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What are germs? What's the difference between a bacteria and virus? How are germs spread? How can germs be eliminated? We're glad you asked. Find all this and more.

Introduction to Microorganisms

A microorganism is an organism that is too small to be seen by the naked eye — in other words, it is "microscopic." Microorganisms include bacteria, viruses, fungi, parasites, and prions, among others. Microorganisms exist virtually everywhere, and most are harmless. In fact, many microorganisms promote good health.

But when a microorganism has the potential to be harmful, it is often referred to as a "germ." There are different types of common germs that can be controlled through basic hygiene and cleaning practices. These include:

  • Bacteria
  • Viruses
  • Fungi (mold and mildew)

About Germs

Germs live in soil, air, water, food, animals, plants, and people. Even most germs with a potential to cause illness can often be helpful. For example, many bacteria that live inside the human body are beneficial, and exposure to other germs can help humans build up their immune systems and stay healthy.

But in some instances, exposure to harmful germs can cause conditions like foodborne illness, diarrhea, and other diseases. Some are easily managed and can go away on their own; others are more serious and can lead to severe illness. It's important to practice healthy habits and prevent the spread of these germs.

Germs can be spread via:

  • Direct contact — like touching the hand of someone sick
  • Indirect contact — like touching a surface that held raw food, or was contaminated by someone sick
  • Through the air — like when someone coughs into the air
  • Through contaminated food and water
  • Some germs are spread through contact with animals or by a bite or scratch

How and Where Germs Survive

Germs thrive in moist conditions. In some instances, germs can live on surfaces for hours — and even days. For example, according to the Mayo Clinic, flu germs can live on surfaces for up to 48 hours... and CDC has noted that staph and MRSA germs can survive on some surfaces for hours, days or even months, depending on such factors as temperature and humidity.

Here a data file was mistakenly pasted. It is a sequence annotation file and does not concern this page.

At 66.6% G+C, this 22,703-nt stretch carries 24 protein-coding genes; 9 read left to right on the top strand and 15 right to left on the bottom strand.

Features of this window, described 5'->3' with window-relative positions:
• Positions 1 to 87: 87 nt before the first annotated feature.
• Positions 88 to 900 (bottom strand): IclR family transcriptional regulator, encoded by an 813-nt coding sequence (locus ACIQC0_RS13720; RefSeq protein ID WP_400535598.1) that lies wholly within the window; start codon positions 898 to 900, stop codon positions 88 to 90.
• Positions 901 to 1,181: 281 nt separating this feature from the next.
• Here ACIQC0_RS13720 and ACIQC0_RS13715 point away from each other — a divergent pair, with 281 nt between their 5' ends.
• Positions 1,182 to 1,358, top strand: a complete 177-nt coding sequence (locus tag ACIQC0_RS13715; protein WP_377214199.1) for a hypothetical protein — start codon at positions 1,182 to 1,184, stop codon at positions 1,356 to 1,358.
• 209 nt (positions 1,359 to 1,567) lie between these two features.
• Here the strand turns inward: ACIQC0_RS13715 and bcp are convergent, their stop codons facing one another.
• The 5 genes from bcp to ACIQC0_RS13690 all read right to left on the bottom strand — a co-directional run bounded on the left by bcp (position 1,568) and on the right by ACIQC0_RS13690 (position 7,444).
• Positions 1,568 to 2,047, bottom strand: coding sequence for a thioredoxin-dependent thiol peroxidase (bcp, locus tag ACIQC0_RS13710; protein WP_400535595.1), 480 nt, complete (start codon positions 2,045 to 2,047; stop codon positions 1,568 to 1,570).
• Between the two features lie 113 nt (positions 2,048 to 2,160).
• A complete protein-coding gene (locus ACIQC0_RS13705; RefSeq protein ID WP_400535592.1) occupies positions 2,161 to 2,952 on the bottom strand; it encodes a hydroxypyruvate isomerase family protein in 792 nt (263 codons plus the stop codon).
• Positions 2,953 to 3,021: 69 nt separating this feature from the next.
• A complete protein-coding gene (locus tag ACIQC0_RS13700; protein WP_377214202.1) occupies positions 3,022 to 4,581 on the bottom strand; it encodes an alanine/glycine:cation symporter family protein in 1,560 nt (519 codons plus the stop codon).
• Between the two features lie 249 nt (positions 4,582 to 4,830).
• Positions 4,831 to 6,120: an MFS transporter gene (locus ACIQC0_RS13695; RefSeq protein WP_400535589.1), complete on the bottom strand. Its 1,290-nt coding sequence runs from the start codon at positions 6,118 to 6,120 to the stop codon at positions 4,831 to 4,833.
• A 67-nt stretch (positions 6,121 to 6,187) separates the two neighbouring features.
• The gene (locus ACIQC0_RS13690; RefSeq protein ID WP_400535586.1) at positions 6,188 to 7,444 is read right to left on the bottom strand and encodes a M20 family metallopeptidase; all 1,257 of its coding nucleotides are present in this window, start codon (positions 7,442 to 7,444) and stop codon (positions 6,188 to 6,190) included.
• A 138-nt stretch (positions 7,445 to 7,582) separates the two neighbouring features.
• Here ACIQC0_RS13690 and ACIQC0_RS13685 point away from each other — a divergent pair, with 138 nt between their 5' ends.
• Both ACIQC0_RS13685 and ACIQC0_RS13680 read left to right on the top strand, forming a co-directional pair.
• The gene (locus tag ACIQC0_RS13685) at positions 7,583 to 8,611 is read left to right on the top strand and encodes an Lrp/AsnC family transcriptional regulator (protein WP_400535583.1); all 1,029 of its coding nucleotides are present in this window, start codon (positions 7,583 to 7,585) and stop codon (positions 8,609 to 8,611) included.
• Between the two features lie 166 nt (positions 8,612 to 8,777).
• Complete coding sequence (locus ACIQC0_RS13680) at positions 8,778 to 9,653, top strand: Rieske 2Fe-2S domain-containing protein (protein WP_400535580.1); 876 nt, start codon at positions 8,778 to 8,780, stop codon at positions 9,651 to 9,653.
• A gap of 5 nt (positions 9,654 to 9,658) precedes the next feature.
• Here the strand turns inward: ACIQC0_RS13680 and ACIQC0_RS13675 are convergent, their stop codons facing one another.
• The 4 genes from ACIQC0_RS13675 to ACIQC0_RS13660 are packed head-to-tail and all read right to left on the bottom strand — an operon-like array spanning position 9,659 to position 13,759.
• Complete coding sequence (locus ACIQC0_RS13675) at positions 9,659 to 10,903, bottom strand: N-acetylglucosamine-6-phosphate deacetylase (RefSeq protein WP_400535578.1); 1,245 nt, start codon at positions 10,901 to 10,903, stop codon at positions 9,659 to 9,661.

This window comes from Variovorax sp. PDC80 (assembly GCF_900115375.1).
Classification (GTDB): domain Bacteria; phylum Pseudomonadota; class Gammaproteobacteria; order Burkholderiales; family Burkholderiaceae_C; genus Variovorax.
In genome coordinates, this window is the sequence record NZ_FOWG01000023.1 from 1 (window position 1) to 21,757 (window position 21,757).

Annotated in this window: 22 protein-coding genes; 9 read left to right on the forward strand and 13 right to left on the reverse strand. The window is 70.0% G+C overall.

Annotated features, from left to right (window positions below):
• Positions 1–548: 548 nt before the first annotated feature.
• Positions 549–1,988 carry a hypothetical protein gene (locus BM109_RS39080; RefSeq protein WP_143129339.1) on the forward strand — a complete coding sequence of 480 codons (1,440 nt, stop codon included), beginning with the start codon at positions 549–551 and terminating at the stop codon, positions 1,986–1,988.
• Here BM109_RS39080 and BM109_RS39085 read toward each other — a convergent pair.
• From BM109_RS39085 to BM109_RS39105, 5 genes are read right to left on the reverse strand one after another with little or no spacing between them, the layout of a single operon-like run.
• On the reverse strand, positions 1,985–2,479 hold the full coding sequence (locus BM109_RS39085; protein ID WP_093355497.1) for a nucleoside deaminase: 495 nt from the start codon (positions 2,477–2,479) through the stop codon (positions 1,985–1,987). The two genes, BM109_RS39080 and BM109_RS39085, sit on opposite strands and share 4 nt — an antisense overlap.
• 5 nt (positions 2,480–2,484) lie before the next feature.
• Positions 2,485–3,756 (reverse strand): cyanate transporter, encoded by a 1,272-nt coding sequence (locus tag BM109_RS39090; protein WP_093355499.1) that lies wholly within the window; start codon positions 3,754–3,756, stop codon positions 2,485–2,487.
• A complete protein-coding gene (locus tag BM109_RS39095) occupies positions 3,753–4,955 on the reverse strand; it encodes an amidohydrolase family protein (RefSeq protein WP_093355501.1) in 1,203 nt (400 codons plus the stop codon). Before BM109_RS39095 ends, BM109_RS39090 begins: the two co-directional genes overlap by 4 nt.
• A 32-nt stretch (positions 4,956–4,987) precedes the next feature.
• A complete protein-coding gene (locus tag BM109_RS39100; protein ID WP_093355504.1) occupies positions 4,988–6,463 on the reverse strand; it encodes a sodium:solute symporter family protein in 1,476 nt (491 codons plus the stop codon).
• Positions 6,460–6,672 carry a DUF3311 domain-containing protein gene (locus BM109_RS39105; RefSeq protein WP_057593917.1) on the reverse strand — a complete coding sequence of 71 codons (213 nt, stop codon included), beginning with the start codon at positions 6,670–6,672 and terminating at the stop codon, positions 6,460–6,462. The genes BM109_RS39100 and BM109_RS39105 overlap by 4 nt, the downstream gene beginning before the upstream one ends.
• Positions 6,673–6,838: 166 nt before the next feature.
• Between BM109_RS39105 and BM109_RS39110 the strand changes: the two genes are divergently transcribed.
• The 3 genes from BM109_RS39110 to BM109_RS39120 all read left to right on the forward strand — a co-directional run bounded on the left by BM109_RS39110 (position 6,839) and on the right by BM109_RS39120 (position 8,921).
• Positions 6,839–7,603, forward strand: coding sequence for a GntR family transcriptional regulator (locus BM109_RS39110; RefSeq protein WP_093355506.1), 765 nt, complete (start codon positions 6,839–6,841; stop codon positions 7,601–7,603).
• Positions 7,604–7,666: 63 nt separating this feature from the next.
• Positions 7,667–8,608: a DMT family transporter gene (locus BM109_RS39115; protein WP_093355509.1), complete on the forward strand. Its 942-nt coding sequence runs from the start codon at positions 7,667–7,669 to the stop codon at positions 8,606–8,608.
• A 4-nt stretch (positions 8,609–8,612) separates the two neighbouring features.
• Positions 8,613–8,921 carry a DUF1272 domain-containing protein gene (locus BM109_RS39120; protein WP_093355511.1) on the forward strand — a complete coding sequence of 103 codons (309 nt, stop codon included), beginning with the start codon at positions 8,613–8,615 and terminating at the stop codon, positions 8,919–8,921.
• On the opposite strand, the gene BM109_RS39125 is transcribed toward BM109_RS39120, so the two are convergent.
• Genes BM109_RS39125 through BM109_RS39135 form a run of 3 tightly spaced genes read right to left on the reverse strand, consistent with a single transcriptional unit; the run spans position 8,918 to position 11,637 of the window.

The important thing to note is that while surfaces may look clean, it can contain many infectious germs. You need to disinfect to reduce germs on surfaces.

Cleaning versus Disinfection

Cleaning and disinfecting are not the same thing. Cleaning removes germs from surfaces, whereas disinfecting actually destroys them.

Cleaning with soap and water to remove dirt and most of the germs is often enough for daily cleaning. However, CDC stresses that it's important to routinely clean and disinfect surfaces, too, to prevent the spread of germs and protect your family.

  • Disinfectants are registered with the U.S. Environmental Protection Agency (EPA) and contain ingredients that destroy bacteria and other germs. Check the product label to make sure it says "Disinfectant" and has an EPA registration number.

There are different categories of germ reduction products, as well:

  • Disinfectant: Kills pathogenic germs (but not spores)
  • Sanitizer: Kills 99.9% of pathogenic germs
  • Antiseptic: Kills germs on the skin (such as an alcohol-based hand sanitizer)

Examples of Illness Caused by Germs

Viruses are Very Challenging Germs

Viruses are different from bacteria and mold/mildew. They are extremely small — only 1/100th of the size of bacteria or mold/mildew. But unlike bacteria or mold/mildew, which are capable of growing on their own, viruses need a host to infect in order to reproduce. It is through this process that viruses cause disease.

In many cases, it only takes one virus particle to make you sick. That's why frequent handwashing and surface disinfection are important measures to help control the spread of disease — especially those caused by viruses.

Read more about reducing the spread of germs in Cold and Flu.